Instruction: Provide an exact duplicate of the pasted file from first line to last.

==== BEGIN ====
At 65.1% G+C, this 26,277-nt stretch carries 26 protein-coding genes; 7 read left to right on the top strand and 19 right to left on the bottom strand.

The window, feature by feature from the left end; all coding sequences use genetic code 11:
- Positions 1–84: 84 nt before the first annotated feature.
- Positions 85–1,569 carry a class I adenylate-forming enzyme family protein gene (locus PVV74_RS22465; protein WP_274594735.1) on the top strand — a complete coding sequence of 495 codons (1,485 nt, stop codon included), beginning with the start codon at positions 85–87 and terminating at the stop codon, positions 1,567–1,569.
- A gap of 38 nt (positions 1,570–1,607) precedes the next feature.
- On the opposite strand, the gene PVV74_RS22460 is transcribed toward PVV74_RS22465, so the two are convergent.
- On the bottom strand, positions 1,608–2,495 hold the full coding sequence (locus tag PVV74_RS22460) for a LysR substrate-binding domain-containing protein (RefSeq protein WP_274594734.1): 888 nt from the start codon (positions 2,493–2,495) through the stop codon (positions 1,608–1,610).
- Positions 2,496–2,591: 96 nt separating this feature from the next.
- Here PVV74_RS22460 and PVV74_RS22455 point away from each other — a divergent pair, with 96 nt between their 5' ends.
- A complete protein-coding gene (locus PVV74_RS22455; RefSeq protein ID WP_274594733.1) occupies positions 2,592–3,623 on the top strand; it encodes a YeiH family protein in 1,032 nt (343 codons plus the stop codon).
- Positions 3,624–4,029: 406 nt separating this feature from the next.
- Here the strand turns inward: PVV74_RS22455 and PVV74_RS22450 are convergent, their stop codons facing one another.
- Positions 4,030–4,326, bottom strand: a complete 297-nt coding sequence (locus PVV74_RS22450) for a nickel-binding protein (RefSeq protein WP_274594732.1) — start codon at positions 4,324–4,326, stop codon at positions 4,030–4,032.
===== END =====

At 65.1% G+C, this 26,277-nt stretch carries 26 protein-coding genes; 7 read left to right on the top strand and 19 right to left on the bottom strand.

The window, feature by feature from the left end; all coding sequences use genetic code 11:
- Positions 1–84: 84 nt before the first annotated feature.
- Positions 85–1,569 carry a class I adenylate-forming enzyme family protein gene (locus PVV74_RS22465; protein WP_274594735.1) on the top strand — a complete coding sequence of 495 codons (1,485 nt, stop codon included), beginning with the start codon at positions 85–87 and terminating at the stop codon, positions 1,567–1,569.
- A gap of 38 nt (positions 1,570–1,607) precedes the next feature.
- On the opposite strand, the gene PVV74_RS22460 is transcribed toward PVV74_RS22465, so the two are convergent.
- On the bottom strand, positions 1,608–2,495 hold the full coding sequence (locus tag PVV74_RS22460) for a LysR substrate-binding domain-containing protein (RefSeq protein WP_274594734.1): 888 nt from the start codon (positions 2,493–2,495) through the stop codon (positions 1,608–1,610).
- Positions 2,496–2,591: 96 nt separating this feature from the next.
- Here PVV74_RS22460 and PVV74_RS22455 point away from each other — a divergent pair, with 96 nt between their 5' ends.
- A complete protein-coding gene (locus PVV74_RS22455; RefSeq protein ID WP_274594733.1) occupies positions 2,592–3,623 on the top strand; it encodes a YeiH family protein in 1,032 nt (343 codons plus the stop codon).
- Positions 3,624–4,029: 406 nt separating this feature from the next.
- Here the strand turns inward: PVV74_RS22455 and PVV74_RS22450 are convergent, their stop codons facing one another.
- Positions 4,030–4,326, bottom strand: a complete 297-nt coding sequence (locus PVV74_RS22450) for a nickel-binding protein (RefSeq protein WP_274594732.1) — start codon at positions 4,324–4,326, stop codon at positions 4,030–4,032.